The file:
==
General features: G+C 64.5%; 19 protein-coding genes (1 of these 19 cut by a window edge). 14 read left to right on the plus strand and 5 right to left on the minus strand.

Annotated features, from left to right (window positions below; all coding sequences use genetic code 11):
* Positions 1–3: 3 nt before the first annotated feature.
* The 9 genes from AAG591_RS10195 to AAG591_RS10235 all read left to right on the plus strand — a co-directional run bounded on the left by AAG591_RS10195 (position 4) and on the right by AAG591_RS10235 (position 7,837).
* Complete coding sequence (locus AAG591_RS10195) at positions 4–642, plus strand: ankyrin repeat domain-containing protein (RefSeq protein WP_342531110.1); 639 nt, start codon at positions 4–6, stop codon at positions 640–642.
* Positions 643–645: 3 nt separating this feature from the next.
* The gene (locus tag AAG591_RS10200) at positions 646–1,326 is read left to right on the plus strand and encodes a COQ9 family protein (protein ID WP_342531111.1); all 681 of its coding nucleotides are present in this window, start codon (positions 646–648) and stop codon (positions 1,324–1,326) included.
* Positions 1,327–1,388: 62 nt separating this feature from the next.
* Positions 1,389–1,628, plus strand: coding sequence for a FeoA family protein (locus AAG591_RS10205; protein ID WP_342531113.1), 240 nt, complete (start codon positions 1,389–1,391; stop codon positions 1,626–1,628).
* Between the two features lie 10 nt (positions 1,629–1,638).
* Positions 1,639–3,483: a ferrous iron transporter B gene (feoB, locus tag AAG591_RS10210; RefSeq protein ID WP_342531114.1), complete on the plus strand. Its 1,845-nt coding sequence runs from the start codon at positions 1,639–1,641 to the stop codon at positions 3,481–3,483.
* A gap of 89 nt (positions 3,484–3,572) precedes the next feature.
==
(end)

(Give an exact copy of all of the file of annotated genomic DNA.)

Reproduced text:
General features: G+C 64.5%; 19 protein-coding genes (1 of these 19 cut by a window edge). 14 read left to right on the plus strand and 5 right to left on the minus strand.

Annotated features, from left to right (window positions below; all coding sequences use genetic code 11):
* Positions 1–3: 3 nt before the first annotated feature.
* The 9 genes from AAG591_RS10195 to AAG591_RS10235 all read left to right on the plus strand — a co-directional run bounded on the left by AAG591_RS10195 (position 4) and on the right by AAG591_RS10235 (position 7,837).
* Complete coding sequence (locus AAG591_RS10195) at positions 4–642, plus strand: ankyrin repeat domain-containing protein (RefSeq protein WP_342531110.1); 639 nt, start codon at positions 4–6, stop codon at positions 640–642.
* Positions 643–645: 3 nt separating this feature from the next.
* The gene (locus tag AAG591_RS10200) at positions 646–1,326 is read left to right on the plus strand and encodes a COQ9 family protein (protein ID WP_342531111.1); all 681 of its coding nucleotides are present in this window, start codon (positions 646–648) and stop codon (positions 1,324–1,326) included.
* Positions 1,327–1,388: 62 nt separating this feature from the next.
* Positions 1,389–1,628, plus strand: coding sequence for a FeoA family protein (locus AAG591_RS10205; protein ID WP_342531113.1), 240 nt, complete (start codon positions 1,389–1,391; stop codon positions 1,626–1,628).
* Between the two features lie 10 nt (positions 1,629–1,638).
* Positions 1,639–3,483: a ferrous iron transporter B gene (feoB, locus tag AAG591_RS10210; RefSeq protein ID WP_342531114.1), complete on the plus strand. Its 1,845-nt coding sequence runs from the start codon at positions 1,639–1,641 to the stop codon at positions 3,481–3,483.
* A gap of 89 nt (positions 3,484–3,572) precedes the next feature.